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Old 11-27-2012, 01:42 PM   #1
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Up to code Electric..


My husband and I are looking into buying a house in rural Iowa. It's not very far from us and meets our needs better than our current home. There's just a couple of problems. If we were to buy the house, we would have to gut the entire house so an electrician could re-wire the electricity to bring it up to code. My question is how much could this run for us? The house is 2,033 sq. I'm not sure if anyone on here is from the Ottumwa, Iowa area but that is the town we are nearest to. So if anyone could give me an idea of what we are looking at, i'd appreciate it! Thanks!

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Old 11-27-2012, 01:55 PM   #2
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Way too many variables to even guess. Why not call in a local sparky and get an estimate???

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Old 11-27-2012, 01:57 PM   #3
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How were you able to come up with that number so quickly? Lol.
Also, how long will it take to do this project?
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Old 11-27-2012, 01:59 PM   #4
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I'm sorry, I think I may of been looking at something else. I'm new to this, lol. I've been thinking about it but i'd rather my Husband do it. I'm impatient so that's why I thought I would ask. I'm not familiar with these types of things. Lol.
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Old 11-27-2012, 02:09 PM   #5
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How old is the house?
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Old 11-27-2012, 02:17 PM   #6
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What makes you think that you have to gut the house to bring it up to the latest code? Sounds like someone has been watching too much Holmes on Homes & Holmes Inspections, or speaking to a idiot Home Inspector who is feeding them this line of bull.

Unless the plumbing was beyond repair, done by a hack, same for the electrical, and mechanical's, the only code thing I can think of off hand, would be hand railings for stairways, lights for the stairs, entrance doors, gfci in basement, crawl space, outside, garage, attic, bath, Kitchen. Also properly draining and working sump pumps/french drains, septic fields. CO detectors in basement & main living area, smoke detectors in living & bedroom areas.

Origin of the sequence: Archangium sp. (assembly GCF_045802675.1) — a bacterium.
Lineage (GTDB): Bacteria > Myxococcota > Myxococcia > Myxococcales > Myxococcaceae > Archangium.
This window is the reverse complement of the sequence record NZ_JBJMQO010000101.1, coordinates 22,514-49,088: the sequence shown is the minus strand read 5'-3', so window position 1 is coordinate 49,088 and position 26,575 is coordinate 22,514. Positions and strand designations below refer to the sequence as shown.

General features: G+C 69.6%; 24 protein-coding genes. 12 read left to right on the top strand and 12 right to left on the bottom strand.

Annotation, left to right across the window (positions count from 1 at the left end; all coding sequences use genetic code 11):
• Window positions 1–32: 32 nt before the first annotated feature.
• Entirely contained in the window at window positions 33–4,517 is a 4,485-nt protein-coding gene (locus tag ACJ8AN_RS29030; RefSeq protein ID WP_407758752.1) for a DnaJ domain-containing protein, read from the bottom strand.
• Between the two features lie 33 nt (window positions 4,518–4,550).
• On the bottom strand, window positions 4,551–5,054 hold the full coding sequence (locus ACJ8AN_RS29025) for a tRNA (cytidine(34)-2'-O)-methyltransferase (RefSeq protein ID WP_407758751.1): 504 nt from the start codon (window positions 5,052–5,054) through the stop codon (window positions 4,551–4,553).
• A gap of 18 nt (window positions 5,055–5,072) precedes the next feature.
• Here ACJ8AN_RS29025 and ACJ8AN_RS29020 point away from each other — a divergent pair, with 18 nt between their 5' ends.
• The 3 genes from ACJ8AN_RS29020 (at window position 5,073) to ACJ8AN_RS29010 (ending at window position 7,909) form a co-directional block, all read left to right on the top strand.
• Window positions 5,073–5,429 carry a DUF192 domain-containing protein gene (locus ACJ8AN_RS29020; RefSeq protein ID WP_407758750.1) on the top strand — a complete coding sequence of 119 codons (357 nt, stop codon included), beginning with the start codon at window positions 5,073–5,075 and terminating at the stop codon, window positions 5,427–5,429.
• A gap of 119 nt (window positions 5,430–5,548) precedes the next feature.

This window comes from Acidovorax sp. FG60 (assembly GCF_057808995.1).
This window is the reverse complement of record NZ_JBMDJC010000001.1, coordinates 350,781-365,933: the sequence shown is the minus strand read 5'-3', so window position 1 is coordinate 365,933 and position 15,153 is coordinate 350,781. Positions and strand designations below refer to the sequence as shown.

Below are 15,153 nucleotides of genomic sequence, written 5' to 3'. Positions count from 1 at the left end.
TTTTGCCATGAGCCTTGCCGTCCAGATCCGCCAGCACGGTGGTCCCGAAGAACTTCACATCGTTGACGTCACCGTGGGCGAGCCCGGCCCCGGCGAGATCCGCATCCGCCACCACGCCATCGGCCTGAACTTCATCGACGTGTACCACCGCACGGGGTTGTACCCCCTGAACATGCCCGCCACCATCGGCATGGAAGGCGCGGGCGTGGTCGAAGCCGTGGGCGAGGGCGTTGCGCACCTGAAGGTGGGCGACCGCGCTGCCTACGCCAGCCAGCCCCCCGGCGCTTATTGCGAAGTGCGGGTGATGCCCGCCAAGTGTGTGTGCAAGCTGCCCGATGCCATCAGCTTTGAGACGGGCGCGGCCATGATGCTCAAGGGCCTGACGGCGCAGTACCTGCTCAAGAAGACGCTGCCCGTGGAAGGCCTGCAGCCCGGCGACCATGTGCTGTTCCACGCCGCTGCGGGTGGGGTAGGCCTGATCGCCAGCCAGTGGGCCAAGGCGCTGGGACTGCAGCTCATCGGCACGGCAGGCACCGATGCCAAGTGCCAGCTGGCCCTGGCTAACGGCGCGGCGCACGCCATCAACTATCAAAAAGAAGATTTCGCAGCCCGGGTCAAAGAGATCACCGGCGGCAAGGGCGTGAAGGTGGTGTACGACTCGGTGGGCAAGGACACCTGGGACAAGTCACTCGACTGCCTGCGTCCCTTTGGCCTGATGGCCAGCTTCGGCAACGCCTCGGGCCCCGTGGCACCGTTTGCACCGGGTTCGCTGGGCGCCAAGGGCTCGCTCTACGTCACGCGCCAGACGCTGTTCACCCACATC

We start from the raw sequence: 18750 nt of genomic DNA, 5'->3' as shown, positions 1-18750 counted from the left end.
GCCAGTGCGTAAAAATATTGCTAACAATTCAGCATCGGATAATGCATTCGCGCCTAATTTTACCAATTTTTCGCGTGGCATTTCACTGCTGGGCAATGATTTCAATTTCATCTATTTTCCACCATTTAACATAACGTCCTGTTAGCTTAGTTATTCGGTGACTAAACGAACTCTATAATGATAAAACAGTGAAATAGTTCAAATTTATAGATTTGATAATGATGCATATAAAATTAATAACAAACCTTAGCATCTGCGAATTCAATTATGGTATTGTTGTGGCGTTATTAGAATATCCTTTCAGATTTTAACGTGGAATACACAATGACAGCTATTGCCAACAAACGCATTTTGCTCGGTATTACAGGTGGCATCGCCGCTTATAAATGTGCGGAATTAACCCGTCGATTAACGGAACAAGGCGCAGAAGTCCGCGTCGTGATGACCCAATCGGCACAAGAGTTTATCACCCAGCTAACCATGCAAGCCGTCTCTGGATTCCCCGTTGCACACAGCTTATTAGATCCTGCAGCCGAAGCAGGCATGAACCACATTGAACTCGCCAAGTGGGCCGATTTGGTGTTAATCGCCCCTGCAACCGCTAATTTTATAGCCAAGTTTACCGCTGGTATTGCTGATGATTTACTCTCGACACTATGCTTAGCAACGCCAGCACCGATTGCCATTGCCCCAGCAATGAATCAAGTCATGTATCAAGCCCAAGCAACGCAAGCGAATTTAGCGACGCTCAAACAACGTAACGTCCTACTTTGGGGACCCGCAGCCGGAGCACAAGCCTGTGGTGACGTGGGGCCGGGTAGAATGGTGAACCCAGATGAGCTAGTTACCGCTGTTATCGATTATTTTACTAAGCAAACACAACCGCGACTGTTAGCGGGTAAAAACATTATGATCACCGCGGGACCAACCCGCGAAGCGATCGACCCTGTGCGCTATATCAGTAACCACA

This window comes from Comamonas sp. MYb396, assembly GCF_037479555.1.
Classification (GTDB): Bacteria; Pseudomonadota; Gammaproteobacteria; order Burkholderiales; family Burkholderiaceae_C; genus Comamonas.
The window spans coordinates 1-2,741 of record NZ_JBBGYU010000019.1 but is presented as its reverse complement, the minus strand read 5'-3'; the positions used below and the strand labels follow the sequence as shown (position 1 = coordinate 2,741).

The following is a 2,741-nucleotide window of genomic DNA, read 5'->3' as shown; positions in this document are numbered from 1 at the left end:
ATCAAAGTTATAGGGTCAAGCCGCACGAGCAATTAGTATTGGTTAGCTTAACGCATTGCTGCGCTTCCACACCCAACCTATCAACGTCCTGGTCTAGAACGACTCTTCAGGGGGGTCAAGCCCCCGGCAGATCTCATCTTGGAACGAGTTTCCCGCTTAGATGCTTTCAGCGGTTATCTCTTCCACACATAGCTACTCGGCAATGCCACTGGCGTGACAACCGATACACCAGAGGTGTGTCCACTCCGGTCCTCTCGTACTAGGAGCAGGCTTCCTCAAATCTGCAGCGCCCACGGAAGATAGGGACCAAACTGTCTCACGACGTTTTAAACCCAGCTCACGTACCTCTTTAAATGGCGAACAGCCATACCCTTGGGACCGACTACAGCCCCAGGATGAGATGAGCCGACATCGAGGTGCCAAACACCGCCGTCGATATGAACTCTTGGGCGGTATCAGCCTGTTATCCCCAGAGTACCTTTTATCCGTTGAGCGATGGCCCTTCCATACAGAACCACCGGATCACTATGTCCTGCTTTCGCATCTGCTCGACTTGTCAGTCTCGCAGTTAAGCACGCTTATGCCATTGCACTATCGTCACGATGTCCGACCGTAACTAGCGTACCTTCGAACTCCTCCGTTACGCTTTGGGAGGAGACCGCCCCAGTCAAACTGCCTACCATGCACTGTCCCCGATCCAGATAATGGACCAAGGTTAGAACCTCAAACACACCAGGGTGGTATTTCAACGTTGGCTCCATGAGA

AFCI's only if changing electrical lines, not panel, since that would be grandfathered, but nice to have them if the panel that is currently installed can handle them, so that you comply with bedroom protection.

If every house out there had to be brought to current codes in an area, every time they exchanged hands, costs would be so high, you would end up with a brand new house, and never able to afford it.
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Old 11-27-2012, 02:20 PM   #7
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Quote:
Originally Posted by tabbywolf View Post
How were you able to come up with that number so quickly? Lol.
Also, how long will it take to do this project?
What number are you talking about" How long can it take you ask. It has taken me over nine years so far to rewire my place, with it still in progress. A good crew can rewire a place within a week, or three days if they have enough people.

Costs involve permits, insurance for the crew, inspections, materials, labor. You may find that you are getting in over your head if you think that you have to rewire the whole place, without knowing exactly what is wrong with it first hand. And never trust what the idiot Home Inspector states, get an opinion of a licensed bonded/insured electrician to check over the system.
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Old 11-27-2012, 02:53 PM   #8
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Quote:
Originally Posted by tabbywolf View Post
If we were to buy the house, we would have to gut the entire house so an electrician could re-wire the electricity to bring it up to code.
Unless you've got a fuse box, or you want to get rid of knob & tube, or all of the outlets are ungrounded, there's no need to completely overhaul the electric, old wiring is grandfathered in. Just fix the individual problems where they occur.

Overhaul or no, there's still no need to gut -- just cut small access holes where necessary and hire someone to patch and texture the drywall or plaster when done. If you have an accessible attic and/or a crawlspace/basement to run new wires, wall damage will be minimal.
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Old 11-27-2012, 03:42 PM   #9
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I would focus on the high usage areas first. Service entrance, laundry area, kitchen, bath area. Seperate circuit for heat.

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